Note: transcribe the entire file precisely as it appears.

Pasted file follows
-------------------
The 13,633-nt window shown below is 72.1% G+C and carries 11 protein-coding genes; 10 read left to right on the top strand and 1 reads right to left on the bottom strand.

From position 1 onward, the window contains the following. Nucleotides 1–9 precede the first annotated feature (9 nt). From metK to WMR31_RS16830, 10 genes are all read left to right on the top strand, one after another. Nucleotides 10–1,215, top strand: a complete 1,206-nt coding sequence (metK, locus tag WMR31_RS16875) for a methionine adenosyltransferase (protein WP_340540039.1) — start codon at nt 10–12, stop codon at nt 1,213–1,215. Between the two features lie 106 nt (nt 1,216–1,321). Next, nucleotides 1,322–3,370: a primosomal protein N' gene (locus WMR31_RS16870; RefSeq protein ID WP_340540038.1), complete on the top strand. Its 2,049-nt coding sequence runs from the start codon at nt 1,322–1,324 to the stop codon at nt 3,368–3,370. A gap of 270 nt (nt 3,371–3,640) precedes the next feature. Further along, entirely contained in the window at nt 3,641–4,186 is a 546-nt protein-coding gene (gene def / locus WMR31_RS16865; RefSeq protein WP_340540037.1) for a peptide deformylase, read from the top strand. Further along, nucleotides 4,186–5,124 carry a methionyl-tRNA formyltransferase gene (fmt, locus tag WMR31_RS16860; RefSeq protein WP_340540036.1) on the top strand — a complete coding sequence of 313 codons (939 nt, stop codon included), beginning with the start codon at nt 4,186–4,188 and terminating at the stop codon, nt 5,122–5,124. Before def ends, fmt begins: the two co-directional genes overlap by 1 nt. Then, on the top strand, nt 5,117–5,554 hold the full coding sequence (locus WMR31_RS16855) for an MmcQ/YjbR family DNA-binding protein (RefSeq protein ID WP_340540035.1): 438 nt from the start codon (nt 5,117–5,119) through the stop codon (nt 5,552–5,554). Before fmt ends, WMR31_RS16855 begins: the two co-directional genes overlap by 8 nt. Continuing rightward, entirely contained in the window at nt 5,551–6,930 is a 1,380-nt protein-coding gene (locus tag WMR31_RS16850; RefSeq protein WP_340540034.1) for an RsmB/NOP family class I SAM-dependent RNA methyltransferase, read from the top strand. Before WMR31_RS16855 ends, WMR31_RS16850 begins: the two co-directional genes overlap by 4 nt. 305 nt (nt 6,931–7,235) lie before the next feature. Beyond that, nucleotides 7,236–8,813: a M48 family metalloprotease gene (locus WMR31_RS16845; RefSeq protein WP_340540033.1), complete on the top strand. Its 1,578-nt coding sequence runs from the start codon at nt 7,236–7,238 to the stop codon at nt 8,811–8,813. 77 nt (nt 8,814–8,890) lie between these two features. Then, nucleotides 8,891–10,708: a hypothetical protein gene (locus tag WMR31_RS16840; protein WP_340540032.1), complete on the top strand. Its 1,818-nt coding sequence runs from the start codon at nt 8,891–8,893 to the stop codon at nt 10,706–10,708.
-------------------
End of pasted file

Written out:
The 13,633-nt window shown below is 72.1% G+C and carries 11 protein-coding genes; 10 read left to right on the top strand and 1 reads right to left on the bottom strand.

From position 1 onward, the window contains the following. Nucleotides 1–9 precede the first annotated feature (9 nt). From metK to WMR31_RS16830, 10 genes are all read left to right on the top strand, one after another. Nucleotides 10–1,215, top strand: a complete 1,206-nt coding sequence (metK, locus tag WMR31_RS16875) for a methionine adenosyltransferase (protein WP_340540039.1) — start codon at nt 10–12, stop codon at nt 1,213–1,215. Between the two features lie 106 nt (nt 1,216–1,321). Next, nucleotides 1,322–3,370: a primosomal protein N' gene (locus WMR31_RS16870; RefSeq protein ID WP_340540038.1), complete on the top strand. Its 2,049-nt coding sequence runs from the start codon at nt 1,322–1,324 to the stop codon at nt 3,368–3,370. A gap of 270 nt (nt 3,371–3,640) precedes the next feature. Further along, entirely contained in the window at nt 3,641–4,186 is a 546-nt protein-coding gene (gene def / locus WMR31_RS16865; RefSeq protein WP_340540037.1) for a peptide deformylase, read from the top strand. Further along, nucleotides 4,186–5,124 carry a methionyl-tRNA formyltransferase gene (fmt, locus tag WMR31_RS16860; RefSeq protein WP_340540036.1) on the top strand — a complete coding sequence of 313 codons (939 nt, stop codon included), beginning with the start codon at nt 4,186–4,188 and terminating at the stop codon, nt 5,122–5,124. Before def ends, fmt begins: the two co-directional genes overlap by 1 nt. Then, on the top strand, nt 5,117–5,554 hold the full coding sequence (locus WMR31_RS16855) for an MmcQ/YjbR family DNA-binding protein (RefSeq protein ID WP_340540035.1): 438 nt from the start codon (nt 5,117–5,119) through the stop codon (nt 5,552–5,554). Before fmt ends, WMR31_RS16855 begins: the two co-directional genes overlap by 8 nt. Continuing rightward, entirely contained in the window at nt 5,551–6,930 is a 1,380-nt protein-coding gene (locus tag WMR31_RS16850; RefSeq protein WP_340540034.1) for an RsmB/NOP family class I SAM-dependent RNA methyltransferase, read from the top strand. Before WMR31_RS16855 ends, WMR31_RS16850 begins: the two co-directional genes overlap by 4 nt. 305 nt (nt 6,931–7,235) lie before the next feature. Beyond that, nucleotides 7,236–8,813: a M48 family metalloprotease gene (locus WMR31_RS16845; RefSeq protein WP_340540033.1), complete on the top strand. Its 1,578-nt coding sequence runs from the start codon at nt 7,236–7,238 to the stop codon at nt 8,811–8,813. 77 nt (nt 8,814–8,890) lie between these two features. Then, nucleotides 8,891–10,708: a hypothetical protein gene (locus tag WMR31_RS16840; protein WP_340540032.1), complete on the top strand. Its 1,818-nt coding sequence runs from the start codon at nt 8,891–8,893 to the stop codon at nt 10,706–10,708.